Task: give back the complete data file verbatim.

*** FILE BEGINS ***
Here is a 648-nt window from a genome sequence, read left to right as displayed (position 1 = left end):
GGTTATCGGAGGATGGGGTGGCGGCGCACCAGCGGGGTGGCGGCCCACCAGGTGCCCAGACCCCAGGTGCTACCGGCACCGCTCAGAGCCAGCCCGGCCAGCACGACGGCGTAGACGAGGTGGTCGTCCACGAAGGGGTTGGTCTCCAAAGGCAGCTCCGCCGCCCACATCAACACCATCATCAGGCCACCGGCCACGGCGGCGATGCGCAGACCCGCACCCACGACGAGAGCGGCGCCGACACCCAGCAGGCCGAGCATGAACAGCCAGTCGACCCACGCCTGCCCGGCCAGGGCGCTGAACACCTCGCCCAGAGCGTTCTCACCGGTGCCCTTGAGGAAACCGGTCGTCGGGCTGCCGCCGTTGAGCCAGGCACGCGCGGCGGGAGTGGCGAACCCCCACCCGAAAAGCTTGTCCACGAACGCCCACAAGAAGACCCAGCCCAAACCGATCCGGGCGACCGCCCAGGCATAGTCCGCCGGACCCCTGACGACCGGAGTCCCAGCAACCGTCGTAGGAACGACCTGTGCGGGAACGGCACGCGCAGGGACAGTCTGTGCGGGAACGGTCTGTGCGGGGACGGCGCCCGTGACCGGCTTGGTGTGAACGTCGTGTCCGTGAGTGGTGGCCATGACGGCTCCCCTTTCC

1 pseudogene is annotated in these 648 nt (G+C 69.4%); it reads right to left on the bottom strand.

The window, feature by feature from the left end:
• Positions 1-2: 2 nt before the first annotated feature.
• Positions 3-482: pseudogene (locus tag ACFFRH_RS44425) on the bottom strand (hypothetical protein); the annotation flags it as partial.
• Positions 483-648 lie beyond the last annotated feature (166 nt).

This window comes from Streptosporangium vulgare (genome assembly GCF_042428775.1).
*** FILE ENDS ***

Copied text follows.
Here is a 648-nt window from a genome sequence, read left to right as displayed (position 1 = left end):
GGTTATCGGAGGATGGGGTGGCGGCGCACCAGCGGGGTGGCGGCCCACCAGGTGCCCAGACCCCAGGTGCTACCGGCACCGCTCAGAGCCAGCCCGGCCAGCACGACGGCGTAGACGAGGTGGTCGTCCACGAAGGGGTTGGTCTCCAAAGGCAGCTCCGCCGCCCACATCAACACCATCATCAGGCCACCGGCCACGGCGGCGATGCGCAGACCCGCACCCACGACGAGAGCGGCGCCGACACCCAGCAGGCCGAGCATGAACAGCCAGTCGACCCACGCCTGCCCGGCCAGGGCGCTGAACACCTCGCCCAGAGCGTTCTCACCGGTGCCCTTGAGGAAACCGGTCGTCGGGCTGCCGCCGTTGAGCCAGGCACGCGCGGCGGGAGTGGCGAACCCCCACCCGAAAAGCTTGTCCACGAACGCCCACAAGAAGACCCAGCCCAAACCGATCCGGGCGACCGCCCAGGCATAGTCCGCCGGACCCCTGACGACCGGAGTCCCAGCAACCGTCGTAGGAACGACCTGTGCGGGAACGGCACGCGCAGGGACAGTCTGTGCGGGAACGGTCTGTGCGGGGACGGCGCCCGTGACCGGCTTGGTGTGAACGTCGTGTCCGTGAGTGGTGGCCATGACGGCTCCCCTTTCC

1 pseudogene is annotated in these 648 nt (G+C 69.4%); it reads right to left on the bottom strand.

The window, feature by feature from the left end:
• Positions 1-2: 2 nt before the first annotated feature.
• Positions 3-482: pseudogene (locus tag ACFFRH_RS44425) on the bottom strand (hypothetical protein); the annotation flags it as partial.
• Positions 483-648 lie beyond the last annotated feature (166 nt).

This window comes from Streptosporangium vulgare (genome assembly GCF_042428775.1).